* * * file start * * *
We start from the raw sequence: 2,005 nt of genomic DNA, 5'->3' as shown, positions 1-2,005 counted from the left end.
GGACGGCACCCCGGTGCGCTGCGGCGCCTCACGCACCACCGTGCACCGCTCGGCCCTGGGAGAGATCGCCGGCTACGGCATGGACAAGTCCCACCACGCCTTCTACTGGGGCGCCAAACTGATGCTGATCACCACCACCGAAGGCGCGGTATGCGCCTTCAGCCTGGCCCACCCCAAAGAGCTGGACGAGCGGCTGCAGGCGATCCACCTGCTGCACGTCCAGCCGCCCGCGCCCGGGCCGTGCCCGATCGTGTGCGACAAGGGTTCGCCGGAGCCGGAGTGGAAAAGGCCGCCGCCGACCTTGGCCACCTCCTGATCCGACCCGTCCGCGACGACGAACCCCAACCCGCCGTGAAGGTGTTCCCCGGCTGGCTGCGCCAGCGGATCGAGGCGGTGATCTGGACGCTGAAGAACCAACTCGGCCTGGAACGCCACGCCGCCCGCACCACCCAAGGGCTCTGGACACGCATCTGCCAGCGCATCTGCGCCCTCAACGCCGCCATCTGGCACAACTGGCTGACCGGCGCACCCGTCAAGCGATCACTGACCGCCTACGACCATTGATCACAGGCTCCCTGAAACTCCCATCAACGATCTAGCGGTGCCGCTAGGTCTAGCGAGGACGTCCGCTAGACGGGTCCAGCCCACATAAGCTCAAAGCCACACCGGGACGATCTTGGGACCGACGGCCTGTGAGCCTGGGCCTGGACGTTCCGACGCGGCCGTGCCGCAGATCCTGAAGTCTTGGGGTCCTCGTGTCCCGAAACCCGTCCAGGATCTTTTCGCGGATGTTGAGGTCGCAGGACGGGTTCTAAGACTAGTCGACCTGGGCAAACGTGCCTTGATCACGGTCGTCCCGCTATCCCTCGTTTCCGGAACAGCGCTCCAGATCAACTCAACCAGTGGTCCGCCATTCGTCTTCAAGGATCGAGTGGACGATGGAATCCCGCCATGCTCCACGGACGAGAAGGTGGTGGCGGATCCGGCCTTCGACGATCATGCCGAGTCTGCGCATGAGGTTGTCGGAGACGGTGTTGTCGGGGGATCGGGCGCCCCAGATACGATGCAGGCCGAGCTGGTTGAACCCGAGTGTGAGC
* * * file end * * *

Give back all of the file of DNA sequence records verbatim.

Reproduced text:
We start from the raw sequence: 2,005 nt of genomic DNA, 5'->3' as shown, positions 1-2,005 counted from the left end.
GGACGGCACCCCGGTGCGCTGCGGCGCCTCACGCACCACCGTGCACCGCTCGGCCCTGGGAGAGATCGCCGGCTACGGCATGGACAAGTCCCACCACGCCTTCTACTGGGGCGCCAAACTGATGCTGATCACCACCACCGAAGGCGCGGTATGCGCCTTCAGCCTGGCCCACCCCAAAGAGCTGGACGAGCGGCTGCAGGCGATCCACCTGCTGCACGTCCAGCCGCCCGCGCCCGGGCCGTGCCCGATCGTGTGCGACAAGGGTTCGCCGGAGCCGGAGTGGAAAAGGCCGCCGCCGACCTTGGCCACCTCCTGATCCGACCCGTCCGCGACGACGAACCCCAACCCGCCGTGAAGGTGTTCCCCGGCTGGCTGCGCCAGCGGATCGAGGCGGTGATCTGGACGCTGAAGAACCAACTCGGCCTGGAACGCCACGCCGCCCGCACCACCCAAGGGCTCTGGACACGCATCTGCCAGCGCATCTGCGCCCTCAACGCCGCCATCTGGCACAACTGGCTGACCGGCGCACCCGTCAAGCGATCACTGACCGCCTACGACCATTGATCACAGGCTCCCTGAAACTCCCATCAACGATCTAGCGGTGCCGCTAGGTCTAGCGAGGACGTCCGCTAGACGGGTCCAGCCCACATAAGCTCAAAGCCACACCGGGACGATCTTGGGACCGACGGCCTGTGAGCCTGGGCCTGGACGTTCCGACGCGGCCGTGCCGCAGATCCTGAAGTCTTGGGGTCCTCGTGTCCCGAAACCCGTCCAGGATCTTTTCGCGGATGTTGAGGTCGCAGGACGGGTTCTAAGACTAGTCGACCTGGGCAAACGTGCCTTGATCACGGTCGTCCCGCTATCCCTCGTTTCCGGAACAGCGCTCCAGATCAACTCAACCAGTGGTCCGCCATTCGTCTTCAAGGATCGAGTGGACGATGGAATCCCGCCATGCTCCACGGACGAGAAGGTGGTGGCGGATCCGGCCTTCGACGATCATGCCGAGTCTGCGCATGAGGTTGTCGGAGACGGTGTTGTCGGGGGATCGGGCGCCCCAGATACGATGCAGGCCGAGCTGGTTGAACCCGAGTGTGAGC